When the temperatures drop during winter, it's natural for parents to want to make baby as cozy and warm as can be. And of course layering up for time spent outdoors is important. But it's equally important to be aware of times when overheating and overdressing has the potential to cause harm. Here are six tips to help keep your baby safe and warm through winter:
1. Swaddle comfortably. If you're swaddling your baby, secure the swaddle snugly enough so that baby won't wriggle out, but lightly enough to ensure air circulation.
2. Or use layers. Otherwise, use an appropriately sized wearable blanket/sleep sack to help keep baby warm--but not too warm--for sleeping. Under that, dress baby in breathable, cotton clothing, such as a onesie combined with one-piece pajamas.
3. Monitor the temperature. Keep baby's room between 65 and 70 degrees. There are a lot of great room thermometers out there that can help give you a sense of temperature and adjust the thermostat accordingly.
4. Take care with car seat straps. Bulky winter jackets can get in the way of properly secured car seat straps. One option is to skip the winter coat for the car ride to ensure that the harness straps are positioned correctly and are snug enough. Simply dress baby in a few long-sleeved layers and bring the coat along to put on once you've arrived at your destination. Otherwise, if you want to keep baby in his/her coat, take the time to check the straps to make sure they are aligned and secured snugly.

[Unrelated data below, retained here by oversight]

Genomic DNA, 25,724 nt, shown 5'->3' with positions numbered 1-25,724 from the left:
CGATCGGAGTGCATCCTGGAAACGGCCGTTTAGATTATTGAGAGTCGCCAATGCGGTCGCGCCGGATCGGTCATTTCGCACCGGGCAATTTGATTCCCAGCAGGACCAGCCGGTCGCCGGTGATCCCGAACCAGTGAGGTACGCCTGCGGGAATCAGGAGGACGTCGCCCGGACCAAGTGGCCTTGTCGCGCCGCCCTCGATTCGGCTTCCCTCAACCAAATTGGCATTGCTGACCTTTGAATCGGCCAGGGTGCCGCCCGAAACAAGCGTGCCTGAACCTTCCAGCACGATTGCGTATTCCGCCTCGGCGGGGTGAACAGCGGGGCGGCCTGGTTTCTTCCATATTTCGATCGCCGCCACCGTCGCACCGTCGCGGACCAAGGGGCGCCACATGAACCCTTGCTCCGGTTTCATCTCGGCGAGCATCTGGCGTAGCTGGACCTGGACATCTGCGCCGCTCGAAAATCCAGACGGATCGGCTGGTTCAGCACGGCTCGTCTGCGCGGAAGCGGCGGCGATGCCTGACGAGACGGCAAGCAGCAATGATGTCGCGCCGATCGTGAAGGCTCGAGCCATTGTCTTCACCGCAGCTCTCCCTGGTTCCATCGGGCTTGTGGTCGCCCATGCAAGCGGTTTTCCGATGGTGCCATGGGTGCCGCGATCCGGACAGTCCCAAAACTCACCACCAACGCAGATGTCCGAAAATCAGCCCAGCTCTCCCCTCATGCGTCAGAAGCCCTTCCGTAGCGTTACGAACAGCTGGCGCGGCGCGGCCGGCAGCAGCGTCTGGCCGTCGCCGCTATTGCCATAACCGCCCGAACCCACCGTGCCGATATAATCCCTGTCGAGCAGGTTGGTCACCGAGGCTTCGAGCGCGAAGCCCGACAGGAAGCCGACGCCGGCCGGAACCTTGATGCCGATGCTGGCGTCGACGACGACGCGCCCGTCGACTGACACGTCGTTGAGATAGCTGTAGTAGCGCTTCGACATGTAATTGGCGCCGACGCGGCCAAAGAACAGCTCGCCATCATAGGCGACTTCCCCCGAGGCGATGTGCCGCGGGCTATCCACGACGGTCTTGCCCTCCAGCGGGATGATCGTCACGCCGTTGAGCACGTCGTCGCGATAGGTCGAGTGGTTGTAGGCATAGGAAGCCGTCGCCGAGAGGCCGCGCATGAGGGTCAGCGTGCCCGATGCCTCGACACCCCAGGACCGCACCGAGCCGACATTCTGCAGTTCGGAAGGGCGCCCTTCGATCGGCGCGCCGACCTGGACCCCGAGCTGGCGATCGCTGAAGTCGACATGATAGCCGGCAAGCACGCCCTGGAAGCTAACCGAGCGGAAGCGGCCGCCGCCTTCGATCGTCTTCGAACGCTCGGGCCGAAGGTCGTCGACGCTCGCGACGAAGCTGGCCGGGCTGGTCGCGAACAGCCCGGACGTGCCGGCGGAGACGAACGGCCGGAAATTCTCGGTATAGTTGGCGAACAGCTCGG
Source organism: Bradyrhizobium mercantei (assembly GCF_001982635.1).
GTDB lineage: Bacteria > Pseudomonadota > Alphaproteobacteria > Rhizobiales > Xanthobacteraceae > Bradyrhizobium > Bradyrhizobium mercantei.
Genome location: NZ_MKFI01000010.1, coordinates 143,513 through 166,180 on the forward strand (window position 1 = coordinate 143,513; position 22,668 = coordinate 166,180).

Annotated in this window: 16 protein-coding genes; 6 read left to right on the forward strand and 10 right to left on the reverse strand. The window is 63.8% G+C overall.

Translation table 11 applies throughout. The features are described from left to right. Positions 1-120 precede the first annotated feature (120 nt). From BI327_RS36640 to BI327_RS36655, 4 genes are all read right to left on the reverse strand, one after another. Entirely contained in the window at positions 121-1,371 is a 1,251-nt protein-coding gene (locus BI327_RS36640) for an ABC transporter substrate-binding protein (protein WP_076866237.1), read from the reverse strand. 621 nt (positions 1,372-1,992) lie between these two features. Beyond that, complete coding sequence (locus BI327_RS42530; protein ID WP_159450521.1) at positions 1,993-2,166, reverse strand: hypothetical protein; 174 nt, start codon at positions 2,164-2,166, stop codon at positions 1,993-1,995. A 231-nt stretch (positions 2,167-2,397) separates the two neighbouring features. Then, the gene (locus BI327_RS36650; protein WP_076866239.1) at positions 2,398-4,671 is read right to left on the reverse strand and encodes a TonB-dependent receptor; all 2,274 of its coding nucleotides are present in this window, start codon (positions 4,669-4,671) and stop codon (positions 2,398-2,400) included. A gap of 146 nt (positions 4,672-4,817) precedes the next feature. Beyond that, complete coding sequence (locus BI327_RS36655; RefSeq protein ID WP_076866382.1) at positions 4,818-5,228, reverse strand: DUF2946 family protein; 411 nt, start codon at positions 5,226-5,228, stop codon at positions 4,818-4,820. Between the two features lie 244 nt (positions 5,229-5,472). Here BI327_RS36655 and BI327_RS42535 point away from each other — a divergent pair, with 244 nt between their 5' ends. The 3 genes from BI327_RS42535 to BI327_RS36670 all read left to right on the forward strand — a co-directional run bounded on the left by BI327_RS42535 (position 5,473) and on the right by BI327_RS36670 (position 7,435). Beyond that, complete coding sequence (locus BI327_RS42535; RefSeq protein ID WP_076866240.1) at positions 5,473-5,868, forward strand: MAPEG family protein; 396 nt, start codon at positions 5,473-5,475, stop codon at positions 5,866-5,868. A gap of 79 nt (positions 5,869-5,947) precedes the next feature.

5. Resist excessive bundling with fever. If your baby has a fever, resist the temptation to bundle baby in lots of layers; it's not healthy for a baby's temperature to rise too quickly. A light blanket over one layer of clothing in the winter should be enough, but of course always check with your baby's pediatrician right away if you have questions on this.
6. Read their signs. Whether sleeping, traveling, or playing this winter, when it comes to keeping your baby warm and safe, most important is to read their signs. Sweating (check hair), flushed skin, rash, or rapid breathing can all be signs that the body needs to cool down.
Image credit: adorable penguin fleece hat by LeAndra Grinder via Etsy